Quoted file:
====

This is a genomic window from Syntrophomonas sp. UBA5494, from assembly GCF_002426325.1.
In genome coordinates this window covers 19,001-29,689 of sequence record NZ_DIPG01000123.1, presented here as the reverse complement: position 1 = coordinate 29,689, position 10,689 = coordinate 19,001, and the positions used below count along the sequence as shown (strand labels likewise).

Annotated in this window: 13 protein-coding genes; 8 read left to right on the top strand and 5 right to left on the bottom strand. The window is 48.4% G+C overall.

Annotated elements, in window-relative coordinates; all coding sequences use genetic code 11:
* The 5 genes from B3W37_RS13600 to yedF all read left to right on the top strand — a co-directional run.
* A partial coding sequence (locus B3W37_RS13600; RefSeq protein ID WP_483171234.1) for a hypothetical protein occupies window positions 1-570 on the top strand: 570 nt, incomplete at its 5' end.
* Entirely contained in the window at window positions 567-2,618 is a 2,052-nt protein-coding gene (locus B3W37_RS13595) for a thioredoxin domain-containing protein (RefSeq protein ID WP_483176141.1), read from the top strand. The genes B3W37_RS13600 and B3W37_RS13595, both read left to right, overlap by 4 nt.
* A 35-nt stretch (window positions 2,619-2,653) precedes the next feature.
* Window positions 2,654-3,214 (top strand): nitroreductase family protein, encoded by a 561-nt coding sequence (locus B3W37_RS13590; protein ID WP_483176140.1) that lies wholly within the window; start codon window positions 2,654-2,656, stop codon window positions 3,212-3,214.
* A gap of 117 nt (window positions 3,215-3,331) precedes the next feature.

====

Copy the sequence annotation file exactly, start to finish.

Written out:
This is a genomic window from Syntrophomonas sp. UBA5494, from assembly GCF_002426325.1.
In genome coordinates this window covers 19,001-29,689 of sequence record NZ_DIPG01000123.1, presented here as the reverse complement: position 1 = coordinate 29,689, position 10,689 = coordinate 19,001, and the positions used below count along the sequence as shown (strand labels likewise).

Annotated in this window: 13 protein-coding genes; 8 read left to right on the top strand and 5 right to left on the bottom strand. The window is 48.4% G+C overall.

Annotated elements, in window-relative coordinates; all coding sequences use genetic code 11:
* The 5 genes from B3W37_RS13600 to yedF all read left to right on the top strand — a co-directional run.
* A partial coding sequence (locus B3W37_RS13600; RefSeq protein ID WP_483171234.1) for a hypothetical protein occupies window positions 1-570 on the top strand: 570 nt, incomplete at its 5' end.
* Entirely contained in the window at window positions 567-2,618 is a 2,052-nt protein-coding gene (locus B3W37_RS13595) for a thioredoxin domain-containing protein (RefSeq protein ID WP_483176141.1), read from the top strand. The genes B3W37_RS13600 and B3W37_RS13595, both read left to right, overlap by 4 nt.
* A 35-nt stretch (window positions 2,619-2,653) precedes the next feature.
* Window positions 2,654-3,214 (top strand): nitroreductase family protein, encoded by a 561-nt coding sequence (locus B3W37_RS13590; protein ID WP_483176140.1) that lies wholly within the window; start codon window positions 2,654-2,656, stop codon window positions 3,212-3,214.
* A gap of 117 nt (window positions 3,215-3,331) precedes the next feature.